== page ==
E.T. michael peterson
A still from E.T.

Steven Spielberg classics E.T. and Jaws are coming to IMAX for the first time ever later this year; Disney CEO Bob Chapek surprises everyone with a high-profile firing; a look at the recent pushback against dramatic retellings, including a hot take from Michael Peterson about HBO’s The Staircase. All in today’s Movie News Rundown.

But First: In L.A. today? Come meet MovieMaker publisher Deirdre McCarrick and editor Tim Molloy at the Cine Gear Expo to talk filmmaking and how we can help you double your production budget. We’ll be in Room 515A at 1 p.m. PT. See you then!

Spielberg on the Big-Big Screen: E.T. and Jaws, two Steven Spielberg classics, are coming to IMAX for the very first time. “E.T. will be released exclusively on IMAX beginning August 12, in celebration of the film’s 40th Anniversary, with Jaws to be released on IMAX and in RealD 3D beginning September 2,” Deadline reports. I caught the brand new IMAX version of E.T. at TCM Classic Film Festival in April, and it was stunning. I’d go again in a heartbeat. And I’ll see you at Jaws this fall as well. Although, let’s be honest — Jaws in IMAX on the 4th of July would’ve been perfect. But hey, there’s always 2023.

Watcher Influences: I’m a big fan of Watcher, so I was pleased to see director Chloe Okuno’s list of five influences on her voyeur thriller for The New York Times. It’s no surprise that Polanski and Fincher crop up, but the other three choices will likely surprise you. Hint: they’re not all horror films.

Disney Shake-Up: After the Scarlett Johansson contract dispute and an ongoing battle with Florida governor Ron DeSantis, Bob Chapek’s rocky tenure as Disney CEO continued yesterday when he took the world (and notably, his employees) by surprise when he fired Peter Rice, the chairman of Disney’s entertainment and programming. If you want the lowdown via audio, I highly recommend yesterday’s emergency podcast of Matthew Belloni’s The Town. Otherwise, read Kim Masters’ inside report for The Hollywood Reporter which is filled with high-level sources giving candid takes on the situation. One Disney insider tells Masters that “morale is terrible” at the company. Yikes.

Tabitha Jackson Makes First Public Appearance: Two days after stepping down as the director of the Sundance Film Festival, Tabitha Jackson was interviewed by Best Girl Grip podcast host Nicole Davis for a Sundance London event, Variety reports. Variety asked Jackson what she plans to do next and she replied, “A hammock, a cocktail and to think about how to support arts going forward.”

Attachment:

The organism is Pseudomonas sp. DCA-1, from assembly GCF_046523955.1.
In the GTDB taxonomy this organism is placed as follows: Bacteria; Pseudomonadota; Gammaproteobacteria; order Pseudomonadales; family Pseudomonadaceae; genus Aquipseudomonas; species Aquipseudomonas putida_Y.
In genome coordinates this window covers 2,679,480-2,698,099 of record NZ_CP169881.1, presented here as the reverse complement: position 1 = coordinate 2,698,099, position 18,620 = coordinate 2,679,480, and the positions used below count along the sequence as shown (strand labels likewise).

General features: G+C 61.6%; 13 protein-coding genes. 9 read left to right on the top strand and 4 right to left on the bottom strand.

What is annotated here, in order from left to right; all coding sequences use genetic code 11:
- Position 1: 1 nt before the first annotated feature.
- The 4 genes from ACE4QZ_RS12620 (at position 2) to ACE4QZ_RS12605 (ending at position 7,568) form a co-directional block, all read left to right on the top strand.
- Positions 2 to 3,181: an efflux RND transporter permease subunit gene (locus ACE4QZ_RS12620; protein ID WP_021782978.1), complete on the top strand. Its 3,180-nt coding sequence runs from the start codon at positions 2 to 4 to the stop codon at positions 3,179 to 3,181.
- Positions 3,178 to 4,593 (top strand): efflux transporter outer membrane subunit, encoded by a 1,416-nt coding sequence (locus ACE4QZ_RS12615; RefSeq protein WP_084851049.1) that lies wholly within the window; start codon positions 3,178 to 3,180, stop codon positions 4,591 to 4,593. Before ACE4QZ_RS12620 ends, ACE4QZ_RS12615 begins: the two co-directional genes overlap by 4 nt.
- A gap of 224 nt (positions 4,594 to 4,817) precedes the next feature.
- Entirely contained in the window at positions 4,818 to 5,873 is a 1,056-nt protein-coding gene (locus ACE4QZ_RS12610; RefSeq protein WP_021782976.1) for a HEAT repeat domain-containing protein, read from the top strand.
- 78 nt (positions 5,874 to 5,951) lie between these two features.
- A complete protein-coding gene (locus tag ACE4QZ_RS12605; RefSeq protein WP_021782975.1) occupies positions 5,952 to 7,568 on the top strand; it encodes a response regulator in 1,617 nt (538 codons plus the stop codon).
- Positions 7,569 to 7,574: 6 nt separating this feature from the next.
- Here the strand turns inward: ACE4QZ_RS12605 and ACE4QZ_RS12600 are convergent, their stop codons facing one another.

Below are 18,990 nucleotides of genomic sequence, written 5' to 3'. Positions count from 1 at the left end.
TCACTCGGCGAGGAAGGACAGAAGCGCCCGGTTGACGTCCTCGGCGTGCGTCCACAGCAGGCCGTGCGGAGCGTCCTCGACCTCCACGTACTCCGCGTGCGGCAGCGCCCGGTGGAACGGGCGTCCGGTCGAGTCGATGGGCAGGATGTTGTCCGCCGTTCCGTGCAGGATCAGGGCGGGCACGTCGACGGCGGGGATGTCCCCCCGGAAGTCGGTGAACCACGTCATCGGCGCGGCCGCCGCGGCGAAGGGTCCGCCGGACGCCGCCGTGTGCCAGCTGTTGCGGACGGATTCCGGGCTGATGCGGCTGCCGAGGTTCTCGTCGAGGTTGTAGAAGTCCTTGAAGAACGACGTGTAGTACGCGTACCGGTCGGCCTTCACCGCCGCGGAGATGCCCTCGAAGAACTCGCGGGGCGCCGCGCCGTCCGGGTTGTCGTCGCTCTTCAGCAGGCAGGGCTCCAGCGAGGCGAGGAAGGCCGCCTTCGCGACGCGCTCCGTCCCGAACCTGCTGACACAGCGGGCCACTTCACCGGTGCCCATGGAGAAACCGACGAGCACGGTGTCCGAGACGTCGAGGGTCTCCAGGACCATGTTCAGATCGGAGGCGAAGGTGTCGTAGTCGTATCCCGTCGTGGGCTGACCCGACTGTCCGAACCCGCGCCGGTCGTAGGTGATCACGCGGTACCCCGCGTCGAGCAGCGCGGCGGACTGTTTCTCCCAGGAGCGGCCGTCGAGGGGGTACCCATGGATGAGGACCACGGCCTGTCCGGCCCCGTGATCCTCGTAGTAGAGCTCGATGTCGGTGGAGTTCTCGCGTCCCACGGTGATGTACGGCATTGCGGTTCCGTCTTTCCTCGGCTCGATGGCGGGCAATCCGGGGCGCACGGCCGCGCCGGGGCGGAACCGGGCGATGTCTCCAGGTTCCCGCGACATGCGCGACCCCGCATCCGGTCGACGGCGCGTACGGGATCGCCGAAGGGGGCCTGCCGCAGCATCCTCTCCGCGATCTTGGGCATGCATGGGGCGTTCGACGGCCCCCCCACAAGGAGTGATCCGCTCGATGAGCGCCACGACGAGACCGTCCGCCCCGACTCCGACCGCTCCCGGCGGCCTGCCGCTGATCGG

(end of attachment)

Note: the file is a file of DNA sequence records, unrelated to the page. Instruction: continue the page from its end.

Fact v. Fiction: Scrutiny over fictionalized narratives based on true events seems to have reached a fever pitch, and it’s not just Michael Peterson, who we’ll get to in a moment. First, here are just a few other recent ones: Former Vanity Fair staffer Rachel Williams called Netflix’s Inventing Anna “dangerous.” Then, in a funny bit of irony, former Los Angeles Laker Jerry West seemed very angry over Jason Clarke’s hot-headed portrayal of him in HBO’s Winning Time and threatened to sue over it. Some insiders questioned the veracity of the non-fiction book that HBO Max’s Tokyo Vice is based on, which feels a little different since the fiction account isn’t being attacked.

Back to Jerry West: The New Yorker investigates West’s case and the implications if he were to succeed in a hypothetical lawsuit. Don’t worry, First Amendment supporters — the consensus seems to be that he would face an “uphill battle” in any lawsuit.

Now This: Michael Peterson emailed with Variety to express displeasure with how he and his family were represented in the HBO true-crime adaptation The Staircase. Peterson was initially convicted in 2003 of murdering his wife Kathleen Peterson before a retrial hearing found one of the key witnesses for the prosecution had misled the jury. A free man after an Alford Plea in 2017, Michael Peterson calls certain fictionalized elements of the mini-series “egregious fabrications.” He also feels Jean de Lestrade, the French director of the documentary series the HBO show is based on, “pimped out” him and his family.

While We’re Keeping Track: Lestrade also feels betrayed by HBO’s dramatization of his Netflix documentary series.

Palm Springs International ShortFest: One of our top short film festivals has announced their forum programs. Forum topics this year include: “Everywhere All at Once: Distributing Your Short,” “Finding Your Collaborators,” “Ask Me Anything: Agents & Managers” and many more critical topics. The festival is split between virtual panels and events that run from June 22-23 and in-person events, which run June 24-26.

Speaking of Shorts: I leave you with my favorite short film of all time: “Unpresidented.” Set against the looming inauguration of President Donald Trump in early 2017, its narrative may feel dated, but it’s far too funny and well-crafted to let that slow it down. New York indie staple Keith Poulson is doing solid work as always, but it’s Mike Swift’s fast-talking, Trump-betting performance as Keith that steals the show here. The quick zoom cut to Keith’s “Look, I had problems with both candidates” which then cuts to a guy playing saxophone in the subway is pitch-perfect editing for comedy. Every so often, my friend and I will text to let one another that we’ve “watched ‘Unpresidented’ again.” I’m confident you’ll be adding the phrase, “That’s a my bad,” to your lexicon after viewing director Jason Giampietro’s underrated gem.

Main image: E.T. The Extra-Terrestrial, from director Steven Spielberg